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Review by Rich Cline |
dir Gren Wells
scr Marc Lhormer, Melissa Martin
prd Marc Lhormer, Brenda Lhormer, Peter Phok, Christopher H Warner
with Sadie Sink, Theo Rossi, Kweku Collins, Jessica Capshaw, Justin Bartha, Vivien Lyra Blair, Mckenzie Noel Rusiewicz, Tanyell Waivers, Jonathan Visser, Emmy James, Sophie Guest, Evan Coury
release US 4.Nov.22,
Is it streaming?
Bursting with big emotions from the start, this movie strains to be both smiley and meaningful. But the heartwarming sentiment leaves the central romance far less transgressive than it wants to be. Indeed, the story touches on sex, drugs and violence, then shies away from all three in a dodgy attempt to make the movie accessible to 12-year-old girls. Still, Sadie Sink's solid performance makes it worth a look.
In 2001 Pittsburgh, 16-year-old Tess (Sink) angrily blames herself for the death of her little sister Zoe (Rusiewicz), which causes problems in her relationship with her mother Elly (Capshaw), stepdad David (Bartha) and stepsister Emily (Blair). In need of space, Tess crosses town to stay with her dad Nick (Rossi) for the summer. But nice-guy Nick becomes furious when she begins hanging out with colourful stoner Jimmy (Collins) next door, who seems the only person who accepts her as she is. So now Tess feels like she's on the outs with her entire family.
As the title suggests, grief is at the core of the narrative, and yet it's rarely expressed beyond expected behaviour, leading to the usual catharses. As a result, the more interesting story angle lies in the economic gap between Tess' father and mother. Nick's working class life in a crowded house overrun with dogs is nothing like Elly's suburban happy-family existence. The point being that Elly once escaped from this part of town, while Tess is embracing it. But the script never grapples with this at all.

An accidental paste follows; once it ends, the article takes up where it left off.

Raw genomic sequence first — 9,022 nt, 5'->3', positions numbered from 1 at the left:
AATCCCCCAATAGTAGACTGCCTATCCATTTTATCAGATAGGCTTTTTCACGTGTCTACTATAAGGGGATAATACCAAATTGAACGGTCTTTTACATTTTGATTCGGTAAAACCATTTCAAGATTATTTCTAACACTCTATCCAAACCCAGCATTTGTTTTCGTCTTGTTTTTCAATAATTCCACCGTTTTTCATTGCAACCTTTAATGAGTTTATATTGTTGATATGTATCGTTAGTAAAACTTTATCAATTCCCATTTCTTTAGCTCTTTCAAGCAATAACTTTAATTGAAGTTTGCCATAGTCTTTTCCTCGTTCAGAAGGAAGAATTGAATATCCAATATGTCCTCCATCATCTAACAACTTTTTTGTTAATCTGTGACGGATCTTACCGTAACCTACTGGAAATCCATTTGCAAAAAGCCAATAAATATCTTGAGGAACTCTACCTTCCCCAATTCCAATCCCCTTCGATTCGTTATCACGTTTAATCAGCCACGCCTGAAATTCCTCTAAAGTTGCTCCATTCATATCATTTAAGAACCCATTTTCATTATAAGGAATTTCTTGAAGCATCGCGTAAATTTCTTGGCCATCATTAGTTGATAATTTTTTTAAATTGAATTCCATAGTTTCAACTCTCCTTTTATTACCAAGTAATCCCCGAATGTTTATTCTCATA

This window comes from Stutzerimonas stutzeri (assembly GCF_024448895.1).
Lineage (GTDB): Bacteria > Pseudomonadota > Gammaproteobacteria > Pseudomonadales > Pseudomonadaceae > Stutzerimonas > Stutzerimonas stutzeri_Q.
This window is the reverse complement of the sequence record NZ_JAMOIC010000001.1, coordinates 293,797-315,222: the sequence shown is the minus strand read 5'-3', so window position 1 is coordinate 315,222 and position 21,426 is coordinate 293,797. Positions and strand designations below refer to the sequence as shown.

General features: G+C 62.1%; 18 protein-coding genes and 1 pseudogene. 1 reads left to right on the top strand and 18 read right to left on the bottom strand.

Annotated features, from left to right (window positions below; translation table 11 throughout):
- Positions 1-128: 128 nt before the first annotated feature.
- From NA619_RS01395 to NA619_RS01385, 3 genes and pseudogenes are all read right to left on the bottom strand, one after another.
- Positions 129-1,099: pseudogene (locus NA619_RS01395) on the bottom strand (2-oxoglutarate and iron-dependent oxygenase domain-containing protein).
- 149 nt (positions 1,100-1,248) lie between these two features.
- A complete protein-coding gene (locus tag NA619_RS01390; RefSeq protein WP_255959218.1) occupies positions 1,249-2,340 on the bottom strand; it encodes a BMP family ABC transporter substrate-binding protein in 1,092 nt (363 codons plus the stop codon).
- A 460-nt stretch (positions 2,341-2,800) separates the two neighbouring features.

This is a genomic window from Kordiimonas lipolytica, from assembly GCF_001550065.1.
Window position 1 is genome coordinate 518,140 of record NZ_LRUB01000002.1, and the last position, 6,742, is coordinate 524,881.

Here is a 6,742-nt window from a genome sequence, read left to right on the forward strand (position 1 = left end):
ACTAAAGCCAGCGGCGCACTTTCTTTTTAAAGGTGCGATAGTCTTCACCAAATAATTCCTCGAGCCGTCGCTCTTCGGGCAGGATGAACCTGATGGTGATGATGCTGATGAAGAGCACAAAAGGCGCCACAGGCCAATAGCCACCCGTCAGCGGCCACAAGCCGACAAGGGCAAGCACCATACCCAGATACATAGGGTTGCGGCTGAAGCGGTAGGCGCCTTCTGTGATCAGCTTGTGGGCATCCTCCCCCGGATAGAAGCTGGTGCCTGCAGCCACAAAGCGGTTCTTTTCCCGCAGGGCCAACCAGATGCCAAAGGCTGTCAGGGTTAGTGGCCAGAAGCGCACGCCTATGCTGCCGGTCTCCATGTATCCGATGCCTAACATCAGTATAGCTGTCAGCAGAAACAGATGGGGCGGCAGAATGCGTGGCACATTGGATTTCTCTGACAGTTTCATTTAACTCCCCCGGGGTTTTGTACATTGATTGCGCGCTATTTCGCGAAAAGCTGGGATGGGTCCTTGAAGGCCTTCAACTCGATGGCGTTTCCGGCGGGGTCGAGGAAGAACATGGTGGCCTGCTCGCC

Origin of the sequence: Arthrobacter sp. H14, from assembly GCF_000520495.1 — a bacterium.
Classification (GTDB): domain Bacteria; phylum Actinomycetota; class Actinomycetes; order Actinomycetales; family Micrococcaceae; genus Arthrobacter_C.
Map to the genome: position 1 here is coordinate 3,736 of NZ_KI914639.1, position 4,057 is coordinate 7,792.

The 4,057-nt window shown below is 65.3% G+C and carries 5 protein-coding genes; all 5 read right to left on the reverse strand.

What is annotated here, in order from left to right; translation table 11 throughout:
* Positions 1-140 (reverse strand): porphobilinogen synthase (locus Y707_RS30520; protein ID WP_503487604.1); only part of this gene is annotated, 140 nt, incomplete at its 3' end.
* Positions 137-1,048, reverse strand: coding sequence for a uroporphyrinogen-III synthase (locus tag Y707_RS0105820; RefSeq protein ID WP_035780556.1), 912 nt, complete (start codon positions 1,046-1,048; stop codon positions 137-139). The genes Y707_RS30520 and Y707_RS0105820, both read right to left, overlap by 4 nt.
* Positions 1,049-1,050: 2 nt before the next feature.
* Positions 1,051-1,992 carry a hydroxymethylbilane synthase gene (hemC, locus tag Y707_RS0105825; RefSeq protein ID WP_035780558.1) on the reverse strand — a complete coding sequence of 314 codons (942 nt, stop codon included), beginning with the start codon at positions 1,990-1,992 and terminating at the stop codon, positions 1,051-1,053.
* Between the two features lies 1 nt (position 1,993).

Sink has so much charisma that she brings Tess to vivid life, easily balancing conflicting feelings and often contradictory behaviour. As a result, Tess is hugely sympathetic even when she's being a stubborn kid. The people around her have enough presence to make an impact on Tess, even if they all feel rather one-dimensional. Rossi is particularly strong as the sparky Nick, although he never quite registers as an authentic person. And while Collins is thoroughly likeable, it's odd that he's never remotely threatening.
This is the kind of movie that uses a range of enormous issues for big plot points but ends up delivering false, unhelpful messages. The writers and director Wells repeatedly fall back on melodrama, pushing the emotionality with the full range of movie gimmickry. This leaves the whole movie feeling frustratingly vacuous, a coming-of-age story that never cracks the pretty surfaces. And Sink's superbly understated turn is the only thing that feels real.
R E A D E R R E V I E W SStill waiting for your comments ... don't be shy.
© 2022 by Rich Cline, Shadows on the Wall
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